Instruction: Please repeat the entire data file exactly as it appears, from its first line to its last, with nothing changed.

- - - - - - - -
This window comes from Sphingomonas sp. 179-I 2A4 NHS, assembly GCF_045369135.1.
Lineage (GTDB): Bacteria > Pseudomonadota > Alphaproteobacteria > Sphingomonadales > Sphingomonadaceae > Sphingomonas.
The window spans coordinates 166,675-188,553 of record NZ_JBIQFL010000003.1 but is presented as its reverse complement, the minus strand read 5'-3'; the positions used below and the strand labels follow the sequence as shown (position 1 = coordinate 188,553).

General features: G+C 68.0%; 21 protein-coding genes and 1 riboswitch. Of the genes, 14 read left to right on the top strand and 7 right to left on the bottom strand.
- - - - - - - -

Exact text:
This window comes from Sphingomonas sp. 179-I 2A4 NHS, assembly GCF_045369135.1.
Lineage (GTDB): Bacteria > Pseudomonadota > Alphaproteobacteria > Sphingomonadales > Sphingomonadaceae > Sphingomonas.
The window spans coordinates 166,675-188,553 of record NZ_JBIQFL010000003.1 but is presented as its reverse complement, the minus strand read 5'-3'; the positions used below and the strand labels follow the sequence as shown (position 1 = coordinate 188,553).

General features: G+C 68.0%; 21 protein-coding genes and 1 riboswitch. Of the genes, 14 read left to right on the top strand and 7 right to left on the bottom strand.